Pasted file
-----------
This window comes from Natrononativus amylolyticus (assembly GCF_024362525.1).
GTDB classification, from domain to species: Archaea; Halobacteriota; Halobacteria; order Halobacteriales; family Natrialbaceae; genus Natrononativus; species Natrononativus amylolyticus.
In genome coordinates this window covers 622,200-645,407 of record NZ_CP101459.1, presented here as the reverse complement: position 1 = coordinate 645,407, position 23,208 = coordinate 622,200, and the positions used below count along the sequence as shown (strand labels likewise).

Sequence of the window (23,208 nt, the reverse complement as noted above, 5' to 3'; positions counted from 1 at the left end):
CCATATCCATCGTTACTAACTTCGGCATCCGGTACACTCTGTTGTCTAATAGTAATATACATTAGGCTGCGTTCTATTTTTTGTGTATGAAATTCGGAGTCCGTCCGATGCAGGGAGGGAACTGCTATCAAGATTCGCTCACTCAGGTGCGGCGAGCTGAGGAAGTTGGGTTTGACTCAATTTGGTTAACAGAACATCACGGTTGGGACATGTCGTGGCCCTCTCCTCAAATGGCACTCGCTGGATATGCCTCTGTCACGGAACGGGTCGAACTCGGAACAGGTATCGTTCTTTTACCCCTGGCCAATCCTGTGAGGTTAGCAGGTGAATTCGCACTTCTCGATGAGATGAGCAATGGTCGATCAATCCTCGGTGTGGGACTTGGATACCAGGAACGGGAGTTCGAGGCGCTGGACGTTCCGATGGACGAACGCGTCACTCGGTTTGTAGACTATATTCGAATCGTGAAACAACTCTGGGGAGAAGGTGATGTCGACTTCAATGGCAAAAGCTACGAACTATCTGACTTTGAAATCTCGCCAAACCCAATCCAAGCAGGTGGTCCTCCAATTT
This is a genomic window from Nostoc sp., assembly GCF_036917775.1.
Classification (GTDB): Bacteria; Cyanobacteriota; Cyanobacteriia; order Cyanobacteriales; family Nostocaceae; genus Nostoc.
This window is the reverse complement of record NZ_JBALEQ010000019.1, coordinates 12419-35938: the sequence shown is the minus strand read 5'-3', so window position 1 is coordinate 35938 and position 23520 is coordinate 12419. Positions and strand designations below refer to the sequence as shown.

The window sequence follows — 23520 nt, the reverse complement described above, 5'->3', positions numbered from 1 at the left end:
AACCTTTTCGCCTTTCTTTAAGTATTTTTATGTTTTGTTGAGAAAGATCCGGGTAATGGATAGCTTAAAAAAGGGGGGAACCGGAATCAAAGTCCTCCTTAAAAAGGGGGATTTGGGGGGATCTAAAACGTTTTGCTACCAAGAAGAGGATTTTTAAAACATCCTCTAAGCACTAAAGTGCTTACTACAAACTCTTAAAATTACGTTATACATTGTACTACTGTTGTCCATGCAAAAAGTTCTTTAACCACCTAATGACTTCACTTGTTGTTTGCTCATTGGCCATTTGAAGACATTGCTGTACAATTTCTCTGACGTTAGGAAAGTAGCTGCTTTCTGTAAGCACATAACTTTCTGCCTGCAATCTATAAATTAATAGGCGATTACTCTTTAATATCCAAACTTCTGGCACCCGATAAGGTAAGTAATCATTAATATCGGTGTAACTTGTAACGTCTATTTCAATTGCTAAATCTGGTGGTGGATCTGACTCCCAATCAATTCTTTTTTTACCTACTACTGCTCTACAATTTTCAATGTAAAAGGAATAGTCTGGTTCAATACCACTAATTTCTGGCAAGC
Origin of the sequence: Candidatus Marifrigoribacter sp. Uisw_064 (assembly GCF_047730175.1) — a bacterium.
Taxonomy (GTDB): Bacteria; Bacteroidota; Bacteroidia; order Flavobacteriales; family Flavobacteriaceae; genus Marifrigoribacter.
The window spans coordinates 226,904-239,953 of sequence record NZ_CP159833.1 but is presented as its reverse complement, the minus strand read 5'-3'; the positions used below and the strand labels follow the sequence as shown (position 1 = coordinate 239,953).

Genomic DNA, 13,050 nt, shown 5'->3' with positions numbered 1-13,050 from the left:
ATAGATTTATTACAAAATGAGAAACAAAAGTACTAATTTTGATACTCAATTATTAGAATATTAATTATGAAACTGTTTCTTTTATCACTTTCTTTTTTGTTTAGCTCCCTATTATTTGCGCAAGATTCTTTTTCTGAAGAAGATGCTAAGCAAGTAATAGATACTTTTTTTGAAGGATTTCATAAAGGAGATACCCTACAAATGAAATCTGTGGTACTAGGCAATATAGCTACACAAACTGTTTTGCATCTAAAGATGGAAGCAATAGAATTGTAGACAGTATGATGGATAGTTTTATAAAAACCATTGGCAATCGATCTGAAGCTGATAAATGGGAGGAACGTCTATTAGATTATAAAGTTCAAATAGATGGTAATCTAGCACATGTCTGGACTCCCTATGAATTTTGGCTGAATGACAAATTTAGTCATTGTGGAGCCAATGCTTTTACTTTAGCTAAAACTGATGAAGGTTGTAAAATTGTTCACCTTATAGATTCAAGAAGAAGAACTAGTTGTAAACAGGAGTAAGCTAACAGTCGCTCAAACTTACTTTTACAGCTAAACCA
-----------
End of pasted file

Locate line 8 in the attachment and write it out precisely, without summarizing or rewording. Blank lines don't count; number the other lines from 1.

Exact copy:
This window is the reverse complement of record NZ_JBALEQ010000019.1, coordinates 12419-35938: the sequence shown is the minus strand read 5'-3', so window position 1 is coordinate 35938 and position 23520 is coordinate 12419. Positions and strand designations below refer to the sequence as shown.